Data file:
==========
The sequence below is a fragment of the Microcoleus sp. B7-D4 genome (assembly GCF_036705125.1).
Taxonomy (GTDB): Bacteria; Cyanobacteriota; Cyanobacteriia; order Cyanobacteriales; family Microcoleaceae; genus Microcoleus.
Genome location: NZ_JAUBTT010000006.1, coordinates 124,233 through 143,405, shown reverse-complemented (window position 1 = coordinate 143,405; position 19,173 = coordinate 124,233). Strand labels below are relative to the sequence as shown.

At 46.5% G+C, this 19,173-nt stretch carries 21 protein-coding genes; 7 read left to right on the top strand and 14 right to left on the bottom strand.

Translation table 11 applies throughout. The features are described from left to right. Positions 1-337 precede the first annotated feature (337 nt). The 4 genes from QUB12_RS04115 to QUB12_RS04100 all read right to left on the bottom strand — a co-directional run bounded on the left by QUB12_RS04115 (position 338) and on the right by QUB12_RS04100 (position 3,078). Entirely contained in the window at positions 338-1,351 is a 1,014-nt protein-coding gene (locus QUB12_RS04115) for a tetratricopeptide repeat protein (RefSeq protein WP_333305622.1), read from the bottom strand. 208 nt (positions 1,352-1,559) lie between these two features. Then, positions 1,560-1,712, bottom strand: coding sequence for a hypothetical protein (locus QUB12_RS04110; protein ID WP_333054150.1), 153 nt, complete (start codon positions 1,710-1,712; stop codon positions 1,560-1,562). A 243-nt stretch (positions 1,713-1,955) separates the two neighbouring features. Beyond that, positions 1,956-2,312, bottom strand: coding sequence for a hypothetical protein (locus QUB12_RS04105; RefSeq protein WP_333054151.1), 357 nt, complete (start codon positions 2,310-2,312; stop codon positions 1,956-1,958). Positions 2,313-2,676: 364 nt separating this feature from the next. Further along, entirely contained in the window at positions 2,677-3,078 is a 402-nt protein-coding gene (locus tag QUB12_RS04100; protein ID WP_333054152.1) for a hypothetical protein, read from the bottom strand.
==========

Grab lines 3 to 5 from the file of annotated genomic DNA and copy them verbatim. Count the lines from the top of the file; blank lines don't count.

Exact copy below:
Genome location: NZ_JAUBTT010000006.1, coordinates 124,233 through 143,405, shown reverse-complemented (window position 1 = coordinate 143,405; position 19,173 = coordinate 124,233). Strand labels below are relative to the sequence as shown.

At 46.5% G+C, this 19,173-nt stretch carries 21 protein-coding genes; 7 read left to right on the top strand and 14 right to left on the bottom strand.

Translation table 11 applies throughout. The features are described from left to right. Positions 1-337 precede the first annotated feature (337 nt). The 4 genes from QUB12_RS04115 to QUB12_RS04100 all read right to left on the bottom strand — a co-directional run bounded on the left by QUB12_RS04115 (position 338) and on the right by QUB12_RS04100 (position 3,078). Entirely contained in the window at positions 338-1,351 is a 1,014-nt protein-coding gene (locus QUB12_RS04115) for a tetratricopeptide repeat protein (RefSeq protein WP_333305622.1), read from the bottom strand. 208 nt (positions 1,352-1,559) lie between these two features. Then, positions 1,560-1,712, bottom strand: coding sequence for a hypothetical protein (locus QUB12_RS04110; protein ID WP_333054150.1), 153 nt, complete (start codon positions 1,710-1,712; stop codon positions 1,560-1,562). A 243-nt stretch (positions 1,713-1,955) separates the two neighbouring features. Beyond that, positions 1,956-2,312, bottom strand: coding sequence for a hypothetical protein (locus QUB12_RS04105; RefSeq protein WP_333054151.1), 357 nt, complete (start codon positions 2,310-2,312; stop codon positions 1,956-1,958). Positions 2,313-2,676: 364 nt separating this feature from the next. Further along, entirely contained in the window at positions 2,677-3,078 is a 402-nt protein-coding gene (locus tag QUB12_RS04100; protein ID WP_333054152.1) for a hypothetical protein, read from the bottom strand.